It’s is also the scam capital of the world. Everywhere in the world tourists are being scammed. Usually, lower class bums do that. In Havana however, the university professor and the dentist join the game because they too have to make a buck or two to get through the day. This makes life as a tourist just a bit more challenging… If you know how to handle them, jineteros are fun. If you don’t, you will get scammed a few times and from then on just ignore all Cubans. Which is a pity because Cubans are interesting, cultivated and fun!
Do prepare, please.
Prepare yourself for a different mentality, and you will have a better time in Cuba.
Talking about time: On the ‘get the eBook’ page we’ll give you a tip that will save you a few hours on the airport… You don’t have to buy the book, just get the tip.
Officially the Cuban hurricane season starts at the first of June and ends the 30thof November. That’s 6 months.
That does not mean you have hurricanes for 6 months a year but that there is a probability of a hurricane during those months. It’s not like the tulip season in Holland where you are sure to see some tulips! Hence the confusion there is about, and the fear for the hurricane season.
On average Cuba gets hit by a hurricane once every 4 years. (That’s a rough estimate). So the word ‘season’ is a bit misleading. On the other hand: hurricanes never hit Cuba outside this period.
When a hurricane hits Cuba it does not hit the whole of the island. It’s only partial as most move from south to north across part of Cuba.
So the probability of you, spending two or three weeks in Cuba, being hit by a hurricane is very, very low!
My wife (48) lived through 5 hurricanes in her life. It’s scary as hell she tells me but she survived :-). (Obviously)
Response to hurricanes
Even if the area you are in gets hit, you will be kept safe. Tourists are very secure in Cuba and they are prepared. About 10 before the hurricane hits a hurricane warning is issued and preparations start almost like in the rest of the world.
Two days before the damn thing arrives meteorologists are able to identify the region it will hit.
In the West the news will tell people to evacuate and everybody loads up his car and winds up in a enormous traffic jam. It’s hard to get out of the endangered zone. Cuba sends the army and busses to evacuate first the tourists and then the population. This is all well coordinated and works like clockwork. Hurricane discipline is great in Cuba and you will be taken to a hotel away from the dangerous zones!
Sitting it out.
During the hurricane you might want to cut room service some slack. You will probably sit in the dark because the current is out. It might be a boring day (or even two) but you will live and will have a great story to tell. You might want to stock up on water as the showers might be out.
I arrived in Cuba 10 days after Irma hit the island. Irma was huge and very devastating and hit most of Cuba, passing from east to west instead of the normal south-north path.
10 days later everything was up and running again. No signs of Irma passing except some trees that fell down in the countryside and some damaged houses at the shoreline.
The current was up and running within 5 days! Compare that to Puerto Rico (US soil) where it took over a year to get that done. Water was flowing out of the tap; streets were clean, damage repaired.
Cuba deployed the army and all of his citizens to clean up the mess. There was a mandatory ‘clean-up-day’ for everybody. Within a week life was back to normal for 99% of the people.
Not one tourist got hurt! Not one!
If you just go a few weeks, the probability of Cuba getting hit by a hurricane during that time is very low. I’ve spent about 6 years in Cuba and never witnessed one. Once went trough a tropical depression though, and that was a lot of wind and rain! Scary! I’m not looking forward to a hurricane at all but considering the probabilities I keep taking the risk.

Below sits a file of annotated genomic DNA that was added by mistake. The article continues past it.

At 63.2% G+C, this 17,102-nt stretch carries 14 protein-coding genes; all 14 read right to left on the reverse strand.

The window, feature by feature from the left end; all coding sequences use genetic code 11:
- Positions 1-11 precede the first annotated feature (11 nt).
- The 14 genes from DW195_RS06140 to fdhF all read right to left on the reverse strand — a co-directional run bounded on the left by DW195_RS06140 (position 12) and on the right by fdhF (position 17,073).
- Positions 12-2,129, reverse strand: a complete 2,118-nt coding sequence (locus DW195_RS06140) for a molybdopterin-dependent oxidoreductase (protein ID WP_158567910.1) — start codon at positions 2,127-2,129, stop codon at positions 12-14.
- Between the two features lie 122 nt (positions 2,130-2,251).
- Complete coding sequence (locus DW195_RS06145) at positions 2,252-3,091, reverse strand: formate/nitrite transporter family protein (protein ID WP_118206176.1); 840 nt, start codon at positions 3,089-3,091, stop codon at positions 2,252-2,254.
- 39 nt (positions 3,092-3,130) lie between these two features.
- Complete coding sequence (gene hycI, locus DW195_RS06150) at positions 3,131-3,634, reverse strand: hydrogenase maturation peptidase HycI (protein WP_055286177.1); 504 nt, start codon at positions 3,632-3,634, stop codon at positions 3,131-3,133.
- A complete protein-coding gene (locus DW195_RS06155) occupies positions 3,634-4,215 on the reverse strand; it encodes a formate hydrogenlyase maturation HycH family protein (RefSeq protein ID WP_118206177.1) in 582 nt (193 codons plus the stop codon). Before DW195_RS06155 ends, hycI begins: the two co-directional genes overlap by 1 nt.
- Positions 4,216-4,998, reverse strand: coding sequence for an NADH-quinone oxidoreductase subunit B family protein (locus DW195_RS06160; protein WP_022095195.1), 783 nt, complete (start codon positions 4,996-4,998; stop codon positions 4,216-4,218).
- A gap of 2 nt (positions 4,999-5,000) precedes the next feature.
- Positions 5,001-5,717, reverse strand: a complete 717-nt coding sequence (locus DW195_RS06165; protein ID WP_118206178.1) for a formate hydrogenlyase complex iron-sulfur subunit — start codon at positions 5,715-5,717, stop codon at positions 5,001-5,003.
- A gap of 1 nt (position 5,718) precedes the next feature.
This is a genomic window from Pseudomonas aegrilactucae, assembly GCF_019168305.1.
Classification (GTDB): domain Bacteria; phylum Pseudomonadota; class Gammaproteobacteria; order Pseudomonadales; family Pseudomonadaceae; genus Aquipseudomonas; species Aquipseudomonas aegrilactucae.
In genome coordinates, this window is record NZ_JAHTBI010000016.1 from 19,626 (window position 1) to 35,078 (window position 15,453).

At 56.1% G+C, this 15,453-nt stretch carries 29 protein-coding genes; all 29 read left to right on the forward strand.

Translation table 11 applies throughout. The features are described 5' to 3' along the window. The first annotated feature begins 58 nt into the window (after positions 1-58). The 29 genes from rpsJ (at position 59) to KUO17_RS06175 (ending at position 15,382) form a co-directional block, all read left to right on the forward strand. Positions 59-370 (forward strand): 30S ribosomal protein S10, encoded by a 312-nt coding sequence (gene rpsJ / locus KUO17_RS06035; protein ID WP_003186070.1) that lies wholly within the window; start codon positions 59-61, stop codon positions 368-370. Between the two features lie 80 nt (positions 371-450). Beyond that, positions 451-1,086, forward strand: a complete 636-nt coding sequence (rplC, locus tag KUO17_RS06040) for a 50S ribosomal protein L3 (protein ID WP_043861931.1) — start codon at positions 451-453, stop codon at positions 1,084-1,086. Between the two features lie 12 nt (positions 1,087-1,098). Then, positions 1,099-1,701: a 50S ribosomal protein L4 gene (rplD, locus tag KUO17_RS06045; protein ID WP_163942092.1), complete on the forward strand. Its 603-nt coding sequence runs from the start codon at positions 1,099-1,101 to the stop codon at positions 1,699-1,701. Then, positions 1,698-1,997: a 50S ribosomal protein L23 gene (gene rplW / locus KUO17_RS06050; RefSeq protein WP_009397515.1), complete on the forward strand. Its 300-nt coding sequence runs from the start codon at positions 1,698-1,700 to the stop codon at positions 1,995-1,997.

Cuba is well prepared to handle the situation, throws the needed resources in and will keep you safe.
Now we have that out of the way: Cuba is different! You might want to understand the money before you go.
Until recently, renting a bike was impossible in Cuba because Cubans were not allowed to rent their bikes. (Something with dirty profit and thus capitalism.) So now, with some pride and we like the guy so to promote him, we announce:
Rent a Bike in Havana
Ovidio (an old-timer of 73) has found a way around this problem. He took out a license of ‘operador de equipo recreativo’ and on that license, he is allowed to rent bikes to foreigners.
He flew in about 20 bikes from Panama and is renting them out for 14 CUC’s per day.
That means 7*14=98 per week and 30 or 31*14=420 a month…
The per year price: Special offer! 365*14=5110 CUC. No, there is no advantage in renting long-term… it’s 14 per day! That’s Cuban buisiness for you.
The company is financed by a nice Italian (never thought I would say this, I don’t care much for the Italians that frequent Cuba). The two of them are chatting on the curb all day. Their bikes are terrible, so their place is worth a visit but don’t rent a bike if you want to live.
And zen came the Germans.
Olvidio’s bikes are made in China, bought in Panama and not very good to say it friendly. But until February 2017 they were the only bikes for rent in Havana.
Profile (a German travel agency) changed that. They designed bikes, especially for the Cuban roads and climate. Made in Germany. These bikes are just perfect to make a tour, even for the whole of Cuba if you want! They deliver the bikes at your doorstep and pick them up again. It’s German organisation: quality, and efficiency.
Or you can pick them up at their central location in Vedado… You should book beforehand though… Parque Mariana de las Grajales, Calle D and 23, in front of restaurant Irani Topoli, VEDADO. Save 10 per bike!
Profile also has bikes for rent in Holguin and Santiago.
Do rent a bike
Enjoy your bike ride in Havana! Go out to Miramar and take the ferry across the bay to Casa Blanca. If you want, this guy can give you some bike itineraries via TripUnique.
Biking is the perfect way to discover the non-touristy parts of Havana. If you spent more that three days in Havana (and I would recommend that) rent a bike!